the tool page

no one is innocent

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The Tool Page: An Article

Publication: Edmonton Journal

Date: October, 2002

Transcribed by
Tamara (

  page: E1
 title: Inside the Tool box 
author: Sandra Sperounes

It's not always easy to pry open a Tool box, especially the 
one toted by Maynard James Keenan. 

To say that the frontman for heavy rockers Tool is a reluctant 
star is an understatement. It's like saying George Bush is 
only somewhat interested in bombing the hell out of Iraq. 
Keenan doesn't like the adulation, he's not always happy on 
the road and he'd pretty much rather have his foot 
amputated than talk to a journalist. He rarely does 
interviews, and when he does, he's often humourless, 
antagonistic and unwilling to talk about seemingly harmless 
subjects. Don't, for example, ask him about his recent 
collaboration with Trent Reznor of Nine Inch Nails. "Is this a 
Tool interview?" demands Keenan, in a very quiet voice, from 
the very noisy backstage confines of Seattle's Key 
Arena. "Let's stick to Tool stuff so we don't insult the rest of 
the band." 

So don't even think about asking about the band A Perfect 
Circle, his side project with guitar tech Billy Howerdel, either. 
And you might as well forget about asking about Tool's 
disturbing horror-like videos or Lateralus, the L.A. band's 
latest experiment in metal, spirituality and unconventional 
time signatures. Oh, Keenan will answer the questions, even 
the Circle ones, he just doesn't have much to say. He's 
vague about his songwriting inspirations. He's not sure 
whether Lateralus is lyrically brighter than 1996's Aenima and 
1993's Underto, which featured songs about sodomy (Prison 
Sex) and crucifixion (Eulogy). 

"I think they're all positive. I think they're all parts of the 
process," responds a monotone voice. "They're all steps." 

So what step are you at now?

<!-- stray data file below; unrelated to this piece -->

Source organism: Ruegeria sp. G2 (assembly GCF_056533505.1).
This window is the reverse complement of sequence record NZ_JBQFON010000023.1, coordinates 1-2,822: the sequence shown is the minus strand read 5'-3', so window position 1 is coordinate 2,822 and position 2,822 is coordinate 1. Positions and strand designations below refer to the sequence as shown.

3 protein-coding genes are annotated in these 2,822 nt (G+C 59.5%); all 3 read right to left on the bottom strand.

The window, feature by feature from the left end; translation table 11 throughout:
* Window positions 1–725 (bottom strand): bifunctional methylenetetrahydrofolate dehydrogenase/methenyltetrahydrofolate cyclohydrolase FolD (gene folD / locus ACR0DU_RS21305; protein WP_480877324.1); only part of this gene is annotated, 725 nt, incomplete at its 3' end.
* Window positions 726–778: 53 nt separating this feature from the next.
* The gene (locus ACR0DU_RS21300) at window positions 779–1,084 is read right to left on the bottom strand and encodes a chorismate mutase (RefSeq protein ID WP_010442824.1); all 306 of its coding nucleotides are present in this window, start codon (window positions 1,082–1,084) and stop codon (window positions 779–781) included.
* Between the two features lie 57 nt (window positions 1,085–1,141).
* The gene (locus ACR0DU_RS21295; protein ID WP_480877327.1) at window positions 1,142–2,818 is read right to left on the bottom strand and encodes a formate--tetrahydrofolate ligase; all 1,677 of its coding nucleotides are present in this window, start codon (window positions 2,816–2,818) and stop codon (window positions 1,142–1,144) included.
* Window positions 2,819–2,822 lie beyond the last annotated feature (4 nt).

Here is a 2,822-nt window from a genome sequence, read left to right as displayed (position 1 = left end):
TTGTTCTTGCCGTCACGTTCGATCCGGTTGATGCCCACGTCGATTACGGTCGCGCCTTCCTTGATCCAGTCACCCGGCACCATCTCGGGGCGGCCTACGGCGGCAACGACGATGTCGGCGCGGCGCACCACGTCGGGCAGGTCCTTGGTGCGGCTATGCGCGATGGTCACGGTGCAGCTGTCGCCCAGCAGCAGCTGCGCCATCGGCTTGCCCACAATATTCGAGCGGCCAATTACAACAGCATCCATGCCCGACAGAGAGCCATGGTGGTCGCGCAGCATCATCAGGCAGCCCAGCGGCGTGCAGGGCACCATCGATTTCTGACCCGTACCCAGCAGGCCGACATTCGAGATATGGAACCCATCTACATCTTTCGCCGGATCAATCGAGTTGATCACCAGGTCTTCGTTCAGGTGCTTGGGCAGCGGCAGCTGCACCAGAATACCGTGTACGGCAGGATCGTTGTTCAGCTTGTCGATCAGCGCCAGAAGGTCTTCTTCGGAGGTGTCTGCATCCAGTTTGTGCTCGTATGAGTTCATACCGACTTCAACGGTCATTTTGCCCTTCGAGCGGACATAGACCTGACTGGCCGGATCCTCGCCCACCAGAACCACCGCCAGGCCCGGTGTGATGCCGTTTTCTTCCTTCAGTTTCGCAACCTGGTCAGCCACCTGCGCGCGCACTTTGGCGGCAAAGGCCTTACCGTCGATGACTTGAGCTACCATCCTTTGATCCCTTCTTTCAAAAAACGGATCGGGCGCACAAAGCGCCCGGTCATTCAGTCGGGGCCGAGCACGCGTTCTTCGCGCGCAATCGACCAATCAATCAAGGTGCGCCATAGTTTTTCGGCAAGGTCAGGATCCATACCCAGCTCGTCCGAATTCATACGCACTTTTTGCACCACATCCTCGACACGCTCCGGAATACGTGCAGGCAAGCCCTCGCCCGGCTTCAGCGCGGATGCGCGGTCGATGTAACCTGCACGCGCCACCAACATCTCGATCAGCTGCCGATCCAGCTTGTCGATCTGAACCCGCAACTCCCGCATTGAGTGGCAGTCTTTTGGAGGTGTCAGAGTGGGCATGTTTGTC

"Three-and-a-half albums." 

But artistically, where are you? Spiritually, where are you? 

"On the road -- which would be not grounded in emotion." 

Do you like being on the road? 


Do you like being on the road right now? 



"I'm just tired." 

And so is most of this interview. In fact, the only time Keenan 
perks up is when asked why he doesn't like doing interviews. 

"The music should speak for itself," he says. "Interviews 
have more to do with personalities that only have a part of 
what goes on. It's not about me or Danny or Adam or Justin. 
It's about this thing that happens when these four particular 
individuals get together. That's expressed in sound which is a 
far greater communication device than words and a 
pretentious rock star babbling on about life." 

By extension, Keenan isn't fond of talking about Tool's 
songs -- or any other subject matter -- with fans. It's not that 
he despises his followers, he just doesn't think rock stars 
should be worshipped. 

"To get yourself all bent out of shape because some rock 
star showed up is silly," he says. "If people want autographs 
or handshakes, they should go into the emergency room and 
shake the hand of some doctor who saves three dozens of 
lives a day. We've never run into a burning building to save 
anybody. All we did is figure out we're irresponsible and 
couldn't get a real job." 

So why bother with music in the first place? Why not work in a 
convenience store or a video shop? 

"I do this because I'm incapable of doing anything else. I 
might do this very well, but I definitely can't hold a job at 
Target or The Gap," he says. 

"I certainly won't wear a tie and work as a stockbroker. I'd get 
fired the first day." 

Gee ... you think so? 

Posted to t.d.n: 10/15/02 16:22:05